Researcher finds TV's powerful influence on pregnancy, childbirth
Surfing through cable TV channels often results in catching a glimpse of a woman giving birth or preparing for motherhood in one of the popular pregnancy and childbirth reality shows.
But how much do shows like "Maternity Ward," TLC's "A Baby Story" or Discovery Health's "Birth Day" really influence how women perceive and manage their own pregnancies?
It's a lot, according to a University of Cincinnati sociology study.
The project, funded by a National Science Foundation dissertation improvement grant and recently published in the journal Sociology of Health & Illness, assessed the TV viewing habits of a diverse group of pregnant women from the New York and Connecticut metropolitan areas.
Danielle Bessett, UC associate professor of sociology, and Stef Murawsky, sociology grad student, drew from a sample of 64 pregnant women from various educational, socioeconomic and racial backgrounds to understand the influence of television on their expectations of pregnancy and birth.
During their pregnancies, a number of women ranked shows such as "Maternity Ward" and "A Baby Story" among the highest for shows that influenced their perceptions of pregnancy and childbirth, but not everyone admitted to tuning in.
The 'reality' of TV
Early in the interview process, the women were all asked if they actually watched pregnancy-related programming. Those who reported watching these shows were then asked to distinguish whether or not they thought viewing was a valuable tool for gathering helpful information.
Of the 64 women surveyed, a sizeable minority (44 percent) –– mostly comprised of stay-at-home moms or those who were unemployed –– said they watched at least some pregnancy-related reality television. But the researchers reported that the participants who worked outside the home and had higher levels of education were less likely to admit to watching these shows.
"We found clear educational differences in how viewers believed television influenced their pregnancy knowledge," says Bessett in the journal article. "Women with higher levels of education generally disavowed all television as an information source for themselves, but instead reported only using reality programming as entertainment or to educate their children about pregnancy."
"Conversely, women who had less educational attainment were more likely to include reality TV programs as part of their comprehensive approach to gathering information and basically didn't want to rule out any potential source of information."
Bessett says this is important because previous studies of women's means for seeking information about pregnancy primarily focused on interactions with clinicians, pregnancy books or the internet. "But TV is now seen by some as a resource for health information, and social class seems to play a role in that," she adds.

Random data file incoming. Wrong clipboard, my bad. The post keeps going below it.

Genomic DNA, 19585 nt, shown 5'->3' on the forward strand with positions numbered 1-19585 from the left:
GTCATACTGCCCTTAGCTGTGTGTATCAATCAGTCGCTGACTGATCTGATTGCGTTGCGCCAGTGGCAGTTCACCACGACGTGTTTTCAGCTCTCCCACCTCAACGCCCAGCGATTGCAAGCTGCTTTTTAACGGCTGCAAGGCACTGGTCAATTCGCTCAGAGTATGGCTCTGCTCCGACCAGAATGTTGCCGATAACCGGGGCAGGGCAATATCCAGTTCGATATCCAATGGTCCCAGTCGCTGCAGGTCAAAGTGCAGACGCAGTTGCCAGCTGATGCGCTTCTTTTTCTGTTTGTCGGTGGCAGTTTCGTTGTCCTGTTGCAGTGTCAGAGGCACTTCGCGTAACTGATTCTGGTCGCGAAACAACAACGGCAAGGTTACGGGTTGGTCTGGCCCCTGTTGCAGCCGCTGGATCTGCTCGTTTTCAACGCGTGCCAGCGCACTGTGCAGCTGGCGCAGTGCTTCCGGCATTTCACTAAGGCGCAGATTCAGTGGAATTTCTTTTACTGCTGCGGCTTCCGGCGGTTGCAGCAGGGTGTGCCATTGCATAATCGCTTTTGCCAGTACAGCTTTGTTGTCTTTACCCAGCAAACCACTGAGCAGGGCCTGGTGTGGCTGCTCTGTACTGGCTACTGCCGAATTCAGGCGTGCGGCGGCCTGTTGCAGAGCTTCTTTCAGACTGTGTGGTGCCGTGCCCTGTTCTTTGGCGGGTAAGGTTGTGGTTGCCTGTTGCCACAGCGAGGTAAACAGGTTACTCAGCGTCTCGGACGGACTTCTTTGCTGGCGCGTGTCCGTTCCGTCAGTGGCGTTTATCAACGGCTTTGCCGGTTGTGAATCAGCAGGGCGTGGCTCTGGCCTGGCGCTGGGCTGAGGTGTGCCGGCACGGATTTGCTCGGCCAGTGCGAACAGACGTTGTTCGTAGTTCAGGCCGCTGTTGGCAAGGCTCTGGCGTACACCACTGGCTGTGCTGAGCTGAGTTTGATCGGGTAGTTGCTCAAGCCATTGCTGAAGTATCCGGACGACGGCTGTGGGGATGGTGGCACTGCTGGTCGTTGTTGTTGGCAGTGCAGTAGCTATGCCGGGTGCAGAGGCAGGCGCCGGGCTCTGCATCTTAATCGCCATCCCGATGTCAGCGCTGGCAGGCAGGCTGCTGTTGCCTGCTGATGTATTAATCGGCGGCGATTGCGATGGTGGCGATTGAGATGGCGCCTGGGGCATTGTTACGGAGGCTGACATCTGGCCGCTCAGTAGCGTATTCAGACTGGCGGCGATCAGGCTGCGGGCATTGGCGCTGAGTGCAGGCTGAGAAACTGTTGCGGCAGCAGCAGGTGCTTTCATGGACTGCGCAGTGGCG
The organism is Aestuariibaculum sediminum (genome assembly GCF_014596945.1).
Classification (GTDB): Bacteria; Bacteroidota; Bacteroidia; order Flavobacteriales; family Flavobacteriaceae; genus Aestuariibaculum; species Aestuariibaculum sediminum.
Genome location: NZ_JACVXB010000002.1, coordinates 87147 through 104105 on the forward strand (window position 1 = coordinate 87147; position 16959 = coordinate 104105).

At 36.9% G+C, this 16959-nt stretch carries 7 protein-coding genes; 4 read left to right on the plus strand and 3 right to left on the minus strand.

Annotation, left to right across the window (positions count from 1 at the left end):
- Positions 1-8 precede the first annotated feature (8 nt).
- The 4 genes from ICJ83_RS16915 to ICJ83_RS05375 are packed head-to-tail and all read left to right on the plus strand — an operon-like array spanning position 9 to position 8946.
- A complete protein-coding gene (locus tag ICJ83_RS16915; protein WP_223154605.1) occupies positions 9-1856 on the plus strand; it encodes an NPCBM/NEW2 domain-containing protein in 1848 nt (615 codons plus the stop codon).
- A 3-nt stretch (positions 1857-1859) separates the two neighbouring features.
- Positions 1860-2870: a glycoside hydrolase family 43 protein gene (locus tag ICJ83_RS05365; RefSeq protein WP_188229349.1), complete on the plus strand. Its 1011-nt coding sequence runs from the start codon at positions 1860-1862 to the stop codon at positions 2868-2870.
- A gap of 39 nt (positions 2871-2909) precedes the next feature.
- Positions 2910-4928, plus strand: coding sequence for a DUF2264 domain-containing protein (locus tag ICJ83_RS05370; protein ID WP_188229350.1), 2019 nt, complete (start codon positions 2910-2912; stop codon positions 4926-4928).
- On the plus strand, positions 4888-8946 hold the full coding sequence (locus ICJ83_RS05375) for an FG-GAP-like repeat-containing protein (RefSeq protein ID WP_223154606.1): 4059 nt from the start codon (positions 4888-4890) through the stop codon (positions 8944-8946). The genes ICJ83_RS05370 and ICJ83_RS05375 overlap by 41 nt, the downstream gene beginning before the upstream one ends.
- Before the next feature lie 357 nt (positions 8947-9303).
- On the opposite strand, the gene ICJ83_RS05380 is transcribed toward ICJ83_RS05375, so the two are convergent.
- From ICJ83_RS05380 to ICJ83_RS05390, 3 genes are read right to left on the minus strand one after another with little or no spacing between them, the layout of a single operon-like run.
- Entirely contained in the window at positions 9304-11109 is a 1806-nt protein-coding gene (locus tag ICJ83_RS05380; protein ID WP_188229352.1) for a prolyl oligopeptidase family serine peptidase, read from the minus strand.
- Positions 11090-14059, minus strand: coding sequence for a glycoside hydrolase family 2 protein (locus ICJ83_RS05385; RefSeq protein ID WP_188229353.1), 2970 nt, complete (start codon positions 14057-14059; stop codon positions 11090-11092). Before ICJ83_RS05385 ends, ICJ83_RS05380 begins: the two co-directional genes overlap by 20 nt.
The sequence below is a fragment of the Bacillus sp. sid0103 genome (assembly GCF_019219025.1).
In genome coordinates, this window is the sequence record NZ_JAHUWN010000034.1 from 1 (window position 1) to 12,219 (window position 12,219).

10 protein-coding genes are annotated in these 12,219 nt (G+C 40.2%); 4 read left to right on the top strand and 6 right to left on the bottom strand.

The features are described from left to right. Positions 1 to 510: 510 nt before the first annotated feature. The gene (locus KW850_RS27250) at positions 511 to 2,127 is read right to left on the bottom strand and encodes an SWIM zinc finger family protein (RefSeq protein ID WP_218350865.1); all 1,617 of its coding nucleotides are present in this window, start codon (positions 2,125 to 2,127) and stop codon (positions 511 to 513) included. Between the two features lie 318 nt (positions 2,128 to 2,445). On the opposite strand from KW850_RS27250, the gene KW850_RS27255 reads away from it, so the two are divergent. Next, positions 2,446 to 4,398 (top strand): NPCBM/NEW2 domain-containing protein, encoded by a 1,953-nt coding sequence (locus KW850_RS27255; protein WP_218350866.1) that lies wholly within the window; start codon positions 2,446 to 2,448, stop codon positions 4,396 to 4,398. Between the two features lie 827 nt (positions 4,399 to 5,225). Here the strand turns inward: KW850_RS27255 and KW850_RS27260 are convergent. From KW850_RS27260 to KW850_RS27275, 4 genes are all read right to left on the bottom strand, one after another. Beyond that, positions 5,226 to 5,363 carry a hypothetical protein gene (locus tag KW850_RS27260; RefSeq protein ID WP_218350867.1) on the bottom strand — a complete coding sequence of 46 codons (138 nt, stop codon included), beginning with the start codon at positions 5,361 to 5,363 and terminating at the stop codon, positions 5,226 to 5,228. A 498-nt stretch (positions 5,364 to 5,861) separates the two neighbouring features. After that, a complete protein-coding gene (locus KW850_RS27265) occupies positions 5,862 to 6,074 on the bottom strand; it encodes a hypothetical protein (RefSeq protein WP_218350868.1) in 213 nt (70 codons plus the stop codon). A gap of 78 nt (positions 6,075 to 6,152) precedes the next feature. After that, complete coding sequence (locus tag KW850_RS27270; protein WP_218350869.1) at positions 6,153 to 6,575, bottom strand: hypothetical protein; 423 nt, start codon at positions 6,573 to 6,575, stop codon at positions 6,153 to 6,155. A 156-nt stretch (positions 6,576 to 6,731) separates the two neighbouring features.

Bessett's study revealed an even more surprising twist. Upon further questioning, those who claimed they didn't watch or use reality TV to get their pregnancy and childbirth information seemingly contradicted themselves. When asked to describe where they gathered their information, they repeatedly referred to medical or ultrasound-related scenes they had seen in TV shows or movies.
"These were the same women that earlier in the interview process denied any connection to TV viewing and their expectations of their own pregnancy and childbirth," says Bessett. "We found a real divide by class where women with less education could and would readily admit that they used TV as a source for learning about pregnancy and what they should expect."
But Bessett points out that women who had higher levels of education initially admitted to only watching the reality pregnancy shows occasionally and only for entertainment.
However, in deeper interview questioning, this same group referred to specific television programs as a powerful information sources, ultimately revealing what Bessett refers to as a "tension and contradiction" when it comes to reality TV's influence.
"We attribute this phenomenon to an unrecognized influence within the educated group," says Bessett. Apparently "many women simply don't want TV to have a strong influence medically because of a lack of credibility attached to television in general, so they have a hard time recognizing TV's actual influence."
To view or not to view
Whether the educated group did not recognize that they were as influenced as they were by TV viewing or simply wanted to downplay any influence because of TV's perceived negative stigma is unknown.
"The literature already shows that women of a higher social class with more education are more likely to devalue TV, especially reality TV," says Bessett. "And then there are cultural acceptability reasons for why they watch, which is to actually hate-watch or watch with tongue-in-cheek."
According to Bessett this valuable new awareness suggests that scholars must not only focus on patients' professed methods for seeking medical information, but also explore the unrecognized role that television plays in their lives.
Previous studies show how unrealistically these programs often portray normal pregnancy and birth. Bessett asserts that women are getting a much more dramatic and medicalized view of childbirth –– scripted more to grab attention and excite the emotions of viewers.
"Because of the higher portrayal of medical interventions in these programs than occur in real life, we feel television producers should assume a greater sense of responsibility to make sure that what they portray on the air is as accurate and contextualized as it can be and to make the public aware of any enhanced dramatization," says Bessett.
"We argue that the sensationalizing of medical drama in reality shows is a critical issue and definitely something that television producers should be more conscious of, especially now that this study shows how strongly these representations do shape expectations."